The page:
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Bill Wiggin: To ask the Secretary of State for Trade and Industry what progress he has made in drawing up a strategy for microgeneration promotion; and if he will make a statement. 
Malcolm Wicks: A public consultation on the Government strategy to promote microgeneration was held between 23 June and 23 September this year. In addition a study into the costs and benefits of microgeneration was commissioned and is expected to report shortly. The findings of this study and the responses to the consultation are being fed into the process of developing the final strategy, which will be published in April 2006.
Peter Law: To ask the Secretary of State for Trade and Industry pursuant to the answer of 31 October 2005, Official Report, column 710W, on miners' compensation, if he will (a) place in the Library and (b) post on his Department's website the details of the efficiency improvement programme on miners' compensation to which reference is made. 
Malcolm Wicks: The efficiency improvement programme includes six work streams:
Strategic and operations planning
Systems and business intelligence
Improvements against benchmarks are regularly reported and monitored. This detailed information is commercially confidential and inappropriate for publication.
To ask the Secretary of State for Trade and Industry how many (a) flights and (b) helicopter flights have been taken by Ministers within his Department for (i) UK and (ii) overseas visits in each year since 1995; on how many occasions (A) charter
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flights were used and (B) first and club class tickets were obtained; and who accompanied the Ministers on each trip.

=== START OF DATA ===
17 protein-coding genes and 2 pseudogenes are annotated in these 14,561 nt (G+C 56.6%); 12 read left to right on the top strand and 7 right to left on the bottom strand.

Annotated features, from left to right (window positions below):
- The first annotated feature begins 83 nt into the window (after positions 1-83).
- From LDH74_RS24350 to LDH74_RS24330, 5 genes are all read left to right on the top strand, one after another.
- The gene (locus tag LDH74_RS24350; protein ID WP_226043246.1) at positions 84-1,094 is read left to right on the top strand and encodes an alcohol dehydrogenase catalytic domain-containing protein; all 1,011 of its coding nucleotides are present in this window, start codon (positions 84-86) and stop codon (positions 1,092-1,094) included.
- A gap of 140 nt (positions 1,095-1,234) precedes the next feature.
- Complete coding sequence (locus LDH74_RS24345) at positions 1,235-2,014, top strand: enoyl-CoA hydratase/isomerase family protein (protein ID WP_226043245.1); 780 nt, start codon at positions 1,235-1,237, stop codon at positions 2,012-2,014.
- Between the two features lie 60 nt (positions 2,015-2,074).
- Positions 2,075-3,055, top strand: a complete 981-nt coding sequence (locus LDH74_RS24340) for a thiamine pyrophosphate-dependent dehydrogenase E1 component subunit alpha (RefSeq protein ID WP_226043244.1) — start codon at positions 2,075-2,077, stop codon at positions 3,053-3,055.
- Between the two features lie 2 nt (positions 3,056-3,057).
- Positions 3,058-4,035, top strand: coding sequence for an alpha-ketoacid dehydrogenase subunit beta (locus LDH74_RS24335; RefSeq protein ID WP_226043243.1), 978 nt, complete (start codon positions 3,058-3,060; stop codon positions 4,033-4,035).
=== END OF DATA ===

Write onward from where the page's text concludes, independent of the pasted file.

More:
Alan Johnson: The answer to this question could be obtained only at disproportionate cost.
Norman Baker: To ask the Secretary of State for Trade and Industry how much has been levied in fines by the Nuclear Inspectorate against (a) companies, (b) local authorities and (c) individuals with regard to incidences of pollution (i) in total, (ii) in each region and (iii) per fine in each year since 1995, broken down by the type of pollution incidence. 
Malcolm Wicks: The Nuclear Installations Inspectorate does not impose fines. This is a matter for the courts.
Norman Lamb: To ask the Secretary of State for Trade and Industry if he will list meetings (a) he and (b) other Ministers in his Department attended in the last three months at which nuclear power was discussed; and who attended each meeting. 
Malcolm Wicks: Following is a list of meetings in the last three months at which DTI Ministers specifically discussed nuclear power.
Norman Baker: To ask the Secretary of State for Trade and Industry how many movements of spent nuclear fuel occurred in each year since 1997 (a) by air within UK airspace, (b) by sea within UK waters, (c) by rail and (d) by road. 
Malcolm Wicks: The movement of spent nuclear fuel is regulated by the Nuclear Industries Security Regulations 2003 (NISR 2003) which became effective on 22 September 2003. Information concerning the number of movements of spent nuclear fuel prior to this date is not held centrally and could be provided only at disproportionate cost and by reference to individual nuclear operators. Since 22 September 2003 individual sea, rail and road carriers of nuclear material have been required to provide the Office for Civil Nuclear Security with a seven-day notification of movement and the number of movements notified are as follows:
The NISR 2003 do not cover the movement of nuclear material by air, but since 22 September 2003, there have been no recorded movements of spent nuclear fuel by road or rail to or from a UK airport.
Dr. Alasdair McDonnell: To ask the Secretary of State for Trade and Industry what arrangements exist to manage the supply of electricity from Snugborough wind farm in County Cavan in the Republic of Ireland to Northern Ireland, with particular reference to the renewables obligation certificate scheme; and if he will make a statement.